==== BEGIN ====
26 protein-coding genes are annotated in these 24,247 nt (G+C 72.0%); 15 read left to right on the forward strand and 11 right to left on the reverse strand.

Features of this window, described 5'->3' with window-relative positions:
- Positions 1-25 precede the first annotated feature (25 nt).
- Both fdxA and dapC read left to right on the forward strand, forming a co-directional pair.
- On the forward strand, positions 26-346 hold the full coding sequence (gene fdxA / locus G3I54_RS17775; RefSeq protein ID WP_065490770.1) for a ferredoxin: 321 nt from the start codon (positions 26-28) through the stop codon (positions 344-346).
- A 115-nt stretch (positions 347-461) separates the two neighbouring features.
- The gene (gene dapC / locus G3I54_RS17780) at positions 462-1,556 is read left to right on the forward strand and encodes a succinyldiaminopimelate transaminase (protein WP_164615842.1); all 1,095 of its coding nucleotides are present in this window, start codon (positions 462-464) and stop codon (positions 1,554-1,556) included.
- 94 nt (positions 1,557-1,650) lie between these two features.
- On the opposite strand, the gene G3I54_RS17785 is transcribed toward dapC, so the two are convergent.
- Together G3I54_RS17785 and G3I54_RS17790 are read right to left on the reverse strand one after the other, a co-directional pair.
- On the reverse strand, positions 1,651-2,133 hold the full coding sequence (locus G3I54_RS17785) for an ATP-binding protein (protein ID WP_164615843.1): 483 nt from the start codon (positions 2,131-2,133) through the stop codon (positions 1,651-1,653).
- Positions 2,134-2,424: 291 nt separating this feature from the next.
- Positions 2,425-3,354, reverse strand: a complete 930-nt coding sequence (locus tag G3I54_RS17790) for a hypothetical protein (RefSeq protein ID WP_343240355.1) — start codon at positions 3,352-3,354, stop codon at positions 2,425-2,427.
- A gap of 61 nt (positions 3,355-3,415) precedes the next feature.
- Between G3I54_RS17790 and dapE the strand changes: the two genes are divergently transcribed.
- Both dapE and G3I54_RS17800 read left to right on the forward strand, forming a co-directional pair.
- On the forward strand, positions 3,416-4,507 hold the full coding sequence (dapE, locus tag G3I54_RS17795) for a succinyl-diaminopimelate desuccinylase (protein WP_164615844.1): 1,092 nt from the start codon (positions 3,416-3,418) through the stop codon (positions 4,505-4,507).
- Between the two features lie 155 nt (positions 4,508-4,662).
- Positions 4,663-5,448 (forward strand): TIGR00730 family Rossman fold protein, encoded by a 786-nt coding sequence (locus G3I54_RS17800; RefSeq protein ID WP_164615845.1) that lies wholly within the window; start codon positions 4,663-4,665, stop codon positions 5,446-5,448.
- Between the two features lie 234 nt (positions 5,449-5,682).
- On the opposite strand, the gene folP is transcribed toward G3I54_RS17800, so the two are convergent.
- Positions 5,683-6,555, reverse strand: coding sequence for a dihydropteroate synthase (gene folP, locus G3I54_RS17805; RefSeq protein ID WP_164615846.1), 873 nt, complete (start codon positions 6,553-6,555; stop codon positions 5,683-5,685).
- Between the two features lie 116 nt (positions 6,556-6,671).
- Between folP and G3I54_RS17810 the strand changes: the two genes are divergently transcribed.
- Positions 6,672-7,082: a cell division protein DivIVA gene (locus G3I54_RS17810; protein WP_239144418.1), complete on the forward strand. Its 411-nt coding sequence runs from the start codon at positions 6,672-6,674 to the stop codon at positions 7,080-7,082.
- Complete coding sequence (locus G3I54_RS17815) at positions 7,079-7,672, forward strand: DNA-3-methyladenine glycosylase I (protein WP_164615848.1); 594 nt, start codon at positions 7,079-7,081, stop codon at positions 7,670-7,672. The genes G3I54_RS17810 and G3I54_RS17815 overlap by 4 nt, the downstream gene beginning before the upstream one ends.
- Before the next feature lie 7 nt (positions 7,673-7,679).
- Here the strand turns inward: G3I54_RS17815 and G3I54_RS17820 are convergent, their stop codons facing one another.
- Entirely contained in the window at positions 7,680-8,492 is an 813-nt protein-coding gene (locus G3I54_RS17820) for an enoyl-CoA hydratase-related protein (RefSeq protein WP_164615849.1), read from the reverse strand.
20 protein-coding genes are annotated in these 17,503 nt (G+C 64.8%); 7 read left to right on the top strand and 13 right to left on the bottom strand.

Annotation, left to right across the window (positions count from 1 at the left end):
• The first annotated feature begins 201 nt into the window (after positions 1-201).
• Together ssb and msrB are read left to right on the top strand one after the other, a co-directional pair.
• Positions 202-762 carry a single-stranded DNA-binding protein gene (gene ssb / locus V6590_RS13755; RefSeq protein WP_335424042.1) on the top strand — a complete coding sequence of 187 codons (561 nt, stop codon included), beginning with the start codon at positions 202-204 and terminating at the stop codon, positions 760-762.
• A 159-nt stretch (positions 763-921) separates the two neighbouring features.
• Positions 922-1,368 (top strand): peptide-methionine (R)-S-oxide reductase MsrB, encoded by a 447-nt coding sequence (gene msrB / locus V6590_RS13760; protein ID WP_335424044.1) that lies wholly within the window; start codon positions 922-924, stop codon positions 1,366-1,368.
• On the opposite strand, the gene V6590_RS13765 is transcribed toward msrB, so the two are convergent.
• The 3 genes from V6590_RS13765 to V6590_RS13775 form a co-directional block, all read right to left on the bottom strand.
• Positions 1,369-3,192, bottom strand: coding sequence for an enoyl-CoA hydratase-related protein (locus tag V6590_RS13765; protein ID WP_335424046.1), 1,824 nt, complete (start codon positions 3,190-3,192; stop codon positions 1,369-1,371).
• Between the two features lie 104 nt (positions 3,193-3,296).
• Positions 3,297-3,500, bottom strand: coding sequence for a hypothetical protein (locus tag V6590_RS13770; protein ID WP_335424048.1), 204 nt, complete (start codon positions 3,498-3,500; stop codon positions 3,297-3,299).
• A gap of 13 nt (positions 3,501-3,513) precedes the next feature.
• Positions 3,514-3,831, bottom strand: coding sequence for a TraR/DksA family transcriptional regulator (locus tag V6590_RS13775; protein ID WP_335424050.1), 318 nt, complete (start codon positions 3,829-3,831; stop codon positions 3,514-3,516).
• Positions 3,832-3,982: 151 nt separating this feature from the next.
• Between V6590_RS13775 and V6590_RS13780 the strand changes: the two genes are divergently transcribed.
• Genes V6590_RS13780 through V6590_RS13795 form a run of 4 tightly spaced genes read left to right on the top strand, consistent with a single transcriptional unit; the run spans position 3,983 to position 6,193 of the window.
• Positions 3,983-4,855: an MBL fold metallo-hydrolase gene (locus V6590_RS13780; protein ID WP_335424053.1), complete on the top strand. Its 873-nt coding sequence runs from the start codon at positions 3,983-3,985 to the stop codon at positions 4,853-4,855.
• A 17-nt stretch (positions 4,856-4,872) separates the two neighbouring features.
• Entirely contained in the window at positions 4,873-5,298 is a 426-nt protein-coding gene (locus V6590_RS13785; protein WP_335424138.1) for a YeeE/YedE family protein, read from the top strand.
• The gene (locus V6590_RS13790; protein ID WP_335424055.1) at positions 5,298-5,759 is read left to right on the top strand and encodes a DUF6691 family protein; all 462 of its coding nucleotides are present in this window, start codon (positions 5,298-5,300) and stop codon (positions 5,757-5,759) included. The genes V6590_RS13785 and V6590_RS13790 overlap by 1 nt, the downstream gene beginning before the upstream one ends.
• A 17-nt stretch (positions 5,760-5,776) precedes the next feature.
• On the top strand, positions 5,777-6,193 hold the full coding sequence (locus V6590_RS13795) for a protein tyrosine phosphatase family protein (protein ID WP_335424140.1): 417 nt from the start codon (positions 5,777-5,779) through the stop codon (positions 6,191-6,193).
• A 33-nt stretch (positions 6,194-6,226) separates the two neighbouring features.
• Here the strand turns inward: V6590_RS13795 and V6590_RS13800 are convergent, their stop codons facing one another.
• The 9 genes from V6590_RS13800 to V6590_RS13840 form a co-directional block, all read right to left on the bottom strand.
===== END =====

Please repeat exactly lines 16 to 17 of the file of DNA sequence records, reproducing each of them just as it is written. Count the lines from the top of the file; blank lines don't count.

- Both dapE and G3I54_RS17800 read left to right on the forward strand, forming a co-directional pair.
- On the forward strand, positions 3,416-4,507 hold the full coding sequence (dapE, locus tag G3I54_RS17795) for a succinyl-diaminopimelate desuccinylase (protein WP_164615844.1): 1,092 nt from the start codon (positions 3,416-3,418) through the stop codon (positions 4,505-4,507).